You’ve no doubt heard about Schrödinger’s Cat. That’s the one that, hypothetically sealed in a box along with a deadly radioactive atom, may be paradoxically (and I suppose rather frighteningly to some) presumed to be both alive and dead at the same time. Not to worry of course: Because Schrödinger’s Cat was simply a thought experiment devised by the great Austrian physicist to provide some insight into how quantum mechanics works—or more accurately, to show how some people were misinterpreting how quantum theory works. Anyway, it’s all okay, because today Schrödinger’s Cat is believed to have joined an ashram in Kathmandu where he is busy writing his memoirs.
This, on the other hand, is Lizza’s Cat. The paradox of Lizza’s Cat is that, much like Schrödinger’s feline, it too wants to be in two mutually exclusive states at the exact same time. Lizza’s Cat wants perpetually to be both inside the house and outside the house simultaneously. Hence his position here, hovering over the open threshold of the sliding glass door like an electron jumping between orbital valences, in a desperate and ceaseless effort to achieve his ideal dual-state existence. Lizza’s Cat spends a lot of time here, until we finally get tired of bugs and insects coming into the house as freely as the breeze.
Though admittedly for Lizza’s Cat, this is not so much a profound tutorial paradox of quantum physics as it is simply a cognitive behavioral dilemma: the warm, safe interior with abundant food resources and lots of plush furniture to sleep on, versus the massively sprawling hunting grounds of the outdoors filled with all manner of rodent and feathered wild game and resplendent with uncounted dirty pools of the tastiest rainwater runoff. What’s a spoiled cat to do?
And yet, I think I know how Lizza’s Cat feels. One of the benefits of being a freelance writer is that you get to set your own work hours, or so the gig economy pundits will tell you. But that freedom can also be a curse. Especially if you love the outdoors the way I do, and especially at this time of year when the bright days of sunshine are so much longer, and the weather so sublime. It doesn’t help matters that my sweet spot for both literary creativity and content productivity has proven to be the early morning hours from about 5:00 to 10:00 or 11:00 am. Because those also happen to be the most delicious hours of the summer day, before all of that New Jersey heat and humidity starts to pile on.
So, much like Lizza’s Cat I suppose, I often find myself hovering anxiously between my two greatest passions—the one for creative writing and the one for getting outside to enjoy the incredibly beautiful region of the northwest New Jersey Skylands where I’m blessed to live. Yet I find that it is vitally important for me to achieve a balance between the two. If I fail to get outside to do some moderately strenuous exercise (even if it’s some yard-work), I feel as though my creativity suffers, whereas a brisk hike on one of the many rail trails in this region does wonders to refresh my spontaneity and innovativeness when I return to the writing desk, whether the goal is to craft the next original chapter, or to enliven existing prose with some piercingly insightful editing. And I am so deeply grateful that, living in relatively rural country as I do, I have been fortunate even during the Covid-19 crisis to be able to get out regularly to walk those amazing rail trails, pretty much as I normally would prior to when this crisis began.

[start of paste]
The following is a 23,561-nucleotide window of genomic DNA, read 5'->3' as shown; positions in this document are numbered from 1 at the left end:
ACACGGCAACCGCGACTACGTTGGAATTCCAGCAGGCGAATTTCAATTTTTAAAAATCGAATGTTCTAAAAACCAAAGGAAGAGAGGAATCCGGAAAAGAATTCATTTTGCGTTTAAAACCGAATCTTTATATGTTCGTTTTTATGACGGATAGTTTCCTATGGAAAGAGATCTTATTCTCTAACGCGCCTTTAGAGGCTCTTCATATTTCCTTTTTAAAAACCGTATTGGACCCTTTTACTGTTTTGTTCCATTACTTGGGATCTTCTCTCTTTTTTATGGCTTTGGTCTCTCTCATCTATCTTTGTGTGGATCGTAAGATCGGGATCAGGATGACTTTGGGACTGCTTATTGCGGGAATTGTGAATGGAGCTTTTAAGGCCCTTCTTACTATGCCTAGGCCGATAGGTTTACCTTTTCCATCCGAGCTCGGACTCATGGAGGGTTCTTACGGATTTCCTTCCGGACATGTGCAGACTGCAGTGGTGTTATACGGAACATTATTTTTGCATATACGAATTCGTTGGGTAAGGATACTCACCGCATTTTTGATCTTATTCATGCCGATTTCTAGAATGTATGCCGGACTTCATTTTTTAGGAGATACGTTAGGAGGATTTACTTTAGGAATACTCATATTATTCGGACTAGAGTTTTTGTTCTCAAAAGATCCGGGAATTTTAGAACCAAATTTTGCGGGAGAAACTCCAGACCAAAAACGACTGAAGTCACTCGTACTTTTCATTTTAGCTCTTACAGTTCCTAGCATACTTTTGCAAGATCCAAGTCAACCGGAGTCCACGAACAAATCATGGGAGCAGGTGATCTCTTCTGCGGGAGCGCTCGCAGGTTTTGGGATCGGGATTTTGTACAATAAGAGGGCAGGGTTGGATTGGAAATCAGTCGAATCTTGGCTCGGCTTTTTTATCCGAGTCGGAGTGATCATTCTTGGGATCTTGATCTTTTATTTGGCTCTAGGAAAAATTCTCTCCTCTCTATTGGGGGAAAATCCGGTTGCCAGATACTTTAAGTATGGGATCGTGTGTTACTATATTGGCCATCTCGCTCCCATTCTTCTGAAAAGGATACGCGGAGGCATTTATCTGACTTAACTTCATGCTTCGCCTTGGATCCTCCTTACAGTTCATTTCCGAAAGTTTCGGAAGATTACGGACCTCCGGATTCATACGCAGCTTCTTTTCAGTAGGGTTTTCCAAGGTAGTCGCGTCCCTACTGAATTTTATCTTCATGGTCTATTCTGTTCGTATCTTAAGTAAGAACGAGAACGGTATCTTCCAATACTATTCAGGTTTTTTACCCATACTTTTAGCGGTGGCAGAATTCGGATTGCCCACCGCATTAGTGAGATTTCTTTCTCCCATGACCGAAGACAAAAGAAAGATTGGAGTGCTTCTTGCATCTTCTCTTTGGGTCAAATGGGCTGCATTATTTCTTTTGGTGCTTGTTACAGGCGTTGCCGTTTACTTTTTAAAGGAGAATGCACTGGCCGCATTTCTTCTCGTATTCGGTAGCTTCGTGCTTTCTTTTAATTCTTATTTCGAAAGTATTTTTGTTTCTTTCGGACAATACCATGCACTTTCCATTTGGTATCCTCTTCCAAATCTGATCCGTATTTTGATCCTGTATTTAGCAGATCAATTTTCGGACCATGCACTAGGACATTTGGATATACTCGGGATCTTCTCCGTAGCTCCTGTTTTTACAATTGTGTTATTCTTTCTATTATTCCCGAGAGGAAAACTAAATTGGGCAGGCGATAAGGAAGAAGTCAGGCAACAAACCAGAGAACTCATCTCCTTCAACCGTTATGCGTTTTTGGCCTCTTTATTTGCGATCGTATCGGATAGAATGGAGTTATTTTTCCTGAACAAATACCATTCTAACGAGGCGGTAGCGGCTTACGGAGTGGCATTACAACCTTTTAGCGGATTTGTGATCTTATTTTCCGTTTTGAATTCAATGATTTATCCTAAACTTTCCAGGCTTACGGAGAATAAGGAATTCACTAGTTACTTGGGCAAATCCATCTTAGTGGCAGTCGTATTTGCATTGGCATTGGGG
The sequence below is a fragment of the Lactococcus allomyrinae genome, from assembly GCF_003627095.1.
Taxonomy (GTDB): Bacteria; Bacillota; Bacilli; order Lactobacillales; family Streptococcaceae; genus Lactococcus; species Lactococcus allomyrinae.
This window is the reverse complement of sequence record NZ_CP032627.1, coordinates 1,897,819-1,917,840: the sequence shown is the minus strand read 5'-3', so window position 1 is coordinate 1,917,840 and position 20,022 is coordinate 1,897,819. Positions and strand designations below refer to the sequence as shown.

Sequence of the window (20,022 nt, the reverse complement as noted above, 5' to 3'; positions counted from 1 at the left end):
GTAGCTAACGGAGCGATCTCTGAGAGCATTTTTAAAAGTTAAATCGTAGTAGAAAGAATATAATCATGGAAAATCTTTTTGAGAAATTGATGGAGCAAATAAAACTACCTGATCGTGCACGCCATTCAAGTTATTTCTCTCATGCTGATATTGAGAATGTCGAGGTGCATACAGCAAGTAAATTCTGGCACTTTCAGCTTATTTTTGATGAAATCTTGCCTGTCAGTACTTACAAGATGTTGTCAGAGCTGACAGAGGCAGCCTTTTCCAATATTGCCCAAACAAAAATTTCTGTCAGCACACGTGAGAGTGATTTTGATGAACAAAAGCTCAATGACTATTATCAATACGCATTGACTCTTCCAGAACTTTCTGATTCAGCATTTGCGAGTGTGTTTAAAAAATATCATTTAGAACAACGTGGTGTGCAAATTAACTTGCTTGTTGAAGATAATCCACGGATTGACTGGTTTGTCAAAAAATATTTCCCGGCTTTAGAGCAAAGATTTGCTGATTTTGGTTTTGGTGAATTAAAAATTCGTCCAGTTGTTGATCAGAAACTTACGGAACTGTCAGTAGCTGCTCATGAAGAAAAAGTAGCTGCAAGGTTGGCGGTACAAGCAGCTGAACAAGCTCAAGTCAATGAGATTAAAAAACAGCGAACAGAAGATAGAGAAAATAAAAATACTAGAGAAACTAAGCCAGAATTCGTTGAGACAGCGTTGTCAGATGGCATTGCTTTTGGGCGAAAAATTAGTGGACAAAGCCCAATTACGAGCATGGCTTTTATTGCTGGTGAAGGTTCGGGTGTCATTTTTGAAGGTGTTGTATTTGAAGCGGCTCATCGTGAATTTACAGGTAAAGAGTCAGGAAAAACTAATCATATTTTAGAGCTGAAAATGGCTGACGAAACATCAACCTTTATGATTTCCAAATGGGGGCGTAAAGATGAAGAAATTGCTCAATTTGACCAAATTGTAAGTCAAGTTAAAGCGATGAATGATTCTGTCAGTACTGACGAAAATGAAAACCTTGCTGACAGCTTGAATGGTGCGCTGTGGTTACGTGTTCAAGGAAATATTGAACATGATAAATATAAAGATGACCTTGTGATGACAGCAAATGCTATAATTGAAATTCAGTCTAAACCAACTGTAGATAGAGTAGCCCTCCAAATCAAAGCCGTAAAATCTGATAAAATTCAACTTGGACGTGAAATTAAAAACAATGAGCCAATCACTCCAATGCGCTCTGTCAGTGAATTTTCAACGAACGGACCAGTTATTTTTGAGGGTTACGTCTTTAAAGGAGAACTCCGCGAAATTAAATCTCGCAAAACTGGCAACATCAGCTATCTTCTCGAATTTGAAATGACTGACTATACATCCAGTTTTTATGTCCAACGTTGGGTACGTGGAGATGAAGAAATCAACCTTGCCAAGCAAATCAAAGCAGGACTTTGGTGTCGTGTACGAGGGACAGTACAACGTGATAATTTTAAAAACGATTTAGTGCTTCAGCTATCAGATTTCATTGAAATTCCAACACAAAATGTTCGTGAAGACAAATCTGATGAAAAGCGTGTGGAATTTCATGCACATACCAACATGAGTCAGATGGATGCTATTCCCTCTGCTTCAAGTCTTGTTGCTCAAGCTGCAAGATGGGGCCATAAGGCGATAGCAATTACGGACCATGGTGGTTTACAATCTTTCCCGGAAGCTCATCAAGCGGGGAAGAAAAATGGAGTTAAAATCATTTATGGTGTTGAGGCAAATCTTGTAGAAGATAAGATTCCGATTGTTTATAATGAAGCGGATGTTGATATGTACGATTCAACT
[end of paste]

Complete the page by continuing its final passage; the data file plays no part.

By the way, while no one actually knows the name of Schrödinger’s Cat (he was, after all, only theoretical) I can tell you that the name of Lizza’s Cat is Milhous. I can also tell you that of the nearly 20 cats that have lived in, and more or less reigned supreme over our home over the past 40-plus years, Milhous is the first to have arrived on our doorstep, suitcase in paw, and apparently of his own deliberate volition—on Father’s Day four years ago—deciding to stay only after meticulously inspecting the accommodations and approving the varied food menu, with only a few reservations, or so I presume. With those clues in mind, here’s a challenge for you:
If you are an entrepreneur looking for a ghostwriter to help you write your business book, or an aspiring novelist looking for deep-structure developmental editing help, I’ll provide a free, 30-minute, no-obligation telephone consultation to anyone who can correctly identify the connection between Lizza’s Cat’s name, Milhous, and the day on which he coincidently arrived—Father’s Day. Send your replies to email@example.com to win your free consultation!
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